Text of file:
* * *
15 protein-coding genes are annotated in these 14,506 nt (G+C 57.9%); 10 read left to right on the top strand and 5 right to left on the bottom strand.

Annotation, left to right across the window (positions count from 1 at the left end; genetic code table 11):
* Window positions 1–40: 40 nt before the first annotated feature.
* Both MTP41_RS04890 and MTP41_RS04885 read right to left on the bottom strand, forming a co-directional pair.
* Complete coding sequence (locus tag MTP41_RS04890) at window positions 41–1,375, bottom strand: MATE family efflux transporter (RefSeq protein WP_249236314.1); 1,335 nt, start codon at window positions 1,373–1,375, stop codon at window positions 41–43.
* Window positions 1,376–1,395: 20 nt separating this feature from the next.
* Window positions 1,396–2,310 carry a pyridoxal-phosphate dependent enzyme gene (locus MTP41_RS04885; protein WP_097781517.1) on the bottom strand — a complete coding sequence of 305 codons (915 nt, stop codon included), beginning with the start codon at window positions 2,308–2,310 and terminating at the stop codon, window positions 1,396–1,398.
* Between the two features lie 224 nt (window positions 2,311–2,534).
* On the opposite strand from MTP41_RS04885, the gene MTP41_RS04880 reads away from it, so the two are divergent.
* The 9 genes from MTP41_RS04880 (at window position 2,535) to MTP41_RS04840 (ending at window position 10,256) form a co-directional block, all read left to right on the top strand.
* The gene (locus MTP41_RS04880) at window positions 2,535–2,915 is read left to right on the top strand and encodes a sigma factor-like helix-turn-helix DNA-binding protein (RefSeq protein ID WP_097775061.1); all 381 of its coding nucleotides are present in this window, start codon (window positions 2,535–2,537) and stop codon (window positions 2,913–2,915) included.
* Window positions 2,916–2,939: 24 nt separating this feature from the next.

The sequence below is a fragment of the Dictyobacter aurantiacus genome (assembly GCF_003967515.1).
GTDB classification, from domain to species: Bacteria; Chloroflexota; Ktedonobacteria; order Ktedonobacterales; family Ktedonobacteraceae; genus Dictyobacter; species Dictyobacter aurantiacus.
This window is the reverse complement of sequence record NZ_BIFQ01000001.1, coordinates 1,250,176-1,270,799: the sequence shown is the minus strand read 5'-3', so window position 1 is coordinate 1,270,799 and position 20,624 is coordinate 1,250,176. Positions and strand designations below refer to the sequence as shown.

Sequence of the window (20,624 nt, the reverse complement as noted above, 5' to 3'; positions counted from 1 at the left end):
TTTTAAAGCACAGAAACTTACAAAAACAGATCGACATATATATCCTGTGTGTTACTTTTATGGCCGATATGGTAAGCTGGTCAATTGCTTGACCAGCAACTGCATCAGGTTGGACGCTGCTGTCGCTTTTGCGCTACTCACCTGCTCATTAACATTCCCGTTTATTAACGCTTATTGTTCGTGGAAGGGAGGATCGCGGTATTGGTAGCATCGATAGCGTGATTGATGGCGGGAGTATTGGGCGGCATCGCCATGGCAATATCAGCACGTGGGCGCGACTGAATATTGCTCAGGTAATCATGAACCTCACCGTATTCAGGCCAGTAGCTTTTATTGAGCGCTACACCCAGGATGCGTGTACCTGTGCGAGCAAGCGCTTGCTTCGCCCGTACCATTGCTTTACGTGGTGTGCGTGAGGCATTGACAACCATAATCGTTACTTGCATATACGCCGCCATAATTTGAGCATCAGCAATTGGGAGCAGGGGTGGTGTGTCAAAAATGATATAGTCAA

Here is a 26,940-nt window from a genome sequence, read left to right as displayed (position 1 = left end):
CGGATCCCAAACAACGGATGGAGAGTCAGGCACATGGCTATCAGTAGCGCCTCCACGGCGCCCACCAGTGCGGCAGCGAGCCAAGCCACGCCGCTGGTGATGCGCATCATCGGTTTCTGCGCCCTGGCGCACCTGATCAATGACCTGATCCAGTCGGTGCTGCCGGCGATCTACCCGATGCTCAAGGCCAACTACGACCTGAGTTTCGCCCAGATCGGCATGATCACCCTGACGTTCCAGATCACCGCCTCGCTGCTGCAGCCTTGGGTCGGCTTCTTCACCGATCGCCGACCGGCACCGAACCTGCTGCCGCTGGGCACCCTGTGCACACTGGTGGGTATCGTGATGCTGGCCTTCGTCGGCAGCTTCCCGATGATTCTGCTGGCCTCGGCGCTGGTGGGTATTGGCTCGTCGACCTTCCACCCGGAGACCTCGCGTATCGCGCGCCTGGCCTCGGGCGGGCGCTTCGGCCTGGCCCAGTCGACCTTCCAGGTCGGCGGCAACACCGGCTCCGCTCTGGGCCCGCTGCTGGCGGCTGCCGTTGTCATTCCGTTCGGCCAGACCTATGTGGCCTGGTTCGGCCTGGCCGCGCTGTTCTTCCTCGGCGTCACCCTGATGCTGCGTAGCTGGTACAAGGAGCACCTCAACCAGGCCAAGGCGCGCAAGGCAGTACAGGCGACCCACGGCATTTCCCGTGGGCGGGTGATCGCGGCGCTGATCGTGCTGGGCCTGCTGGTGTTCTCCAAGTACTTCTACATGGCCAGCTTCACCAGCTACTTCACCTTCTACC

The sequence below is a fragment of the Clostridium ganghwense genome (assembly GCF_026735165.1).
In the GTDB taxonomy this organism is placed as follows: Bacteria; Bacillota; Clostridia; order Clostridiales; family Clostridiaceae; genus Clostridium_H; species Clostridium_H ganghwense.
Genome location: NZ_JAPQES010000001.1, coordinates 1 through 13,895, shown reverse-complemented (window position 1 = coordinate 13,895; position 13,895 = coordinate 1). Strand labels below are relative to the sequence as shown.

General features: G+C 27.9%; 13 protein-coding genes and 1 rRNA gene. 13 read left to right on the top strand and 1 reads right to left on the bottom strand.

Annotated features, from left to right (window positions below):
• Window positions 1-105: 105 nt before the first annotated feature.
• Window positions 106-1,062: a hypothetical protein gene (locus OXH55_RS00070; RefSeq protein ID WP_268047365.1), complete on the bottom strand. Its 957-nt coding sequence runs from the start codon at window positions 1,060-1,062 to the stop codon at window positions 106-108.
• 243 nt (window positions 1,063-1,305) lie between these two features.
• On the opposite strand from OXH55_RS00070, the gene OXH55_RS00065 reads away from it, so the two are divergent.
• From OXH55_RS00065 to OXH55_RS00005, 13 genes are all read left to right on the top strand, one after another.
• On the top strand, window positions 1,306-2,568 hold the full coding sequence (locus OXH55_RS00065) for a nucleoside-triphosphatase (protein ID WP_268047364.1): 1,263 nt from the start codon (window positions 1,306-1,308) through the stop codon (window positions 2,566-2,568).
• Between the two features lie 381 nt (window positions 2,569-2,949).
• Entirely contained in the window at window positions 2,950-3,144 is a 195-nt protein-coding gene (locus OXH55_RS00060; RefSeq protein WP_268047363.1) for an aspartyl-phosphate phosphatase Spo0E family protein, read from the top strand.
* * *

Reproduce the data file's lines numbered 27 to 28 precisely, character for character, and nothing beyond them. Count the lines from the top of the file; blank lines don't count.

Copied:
• 243 nt (window positions 1,063-1,305) lie between these two features.
• On the opposite strand from OXH55_RS00070, the gene OXH55_RS00065 reads away from it, so the two are divergent.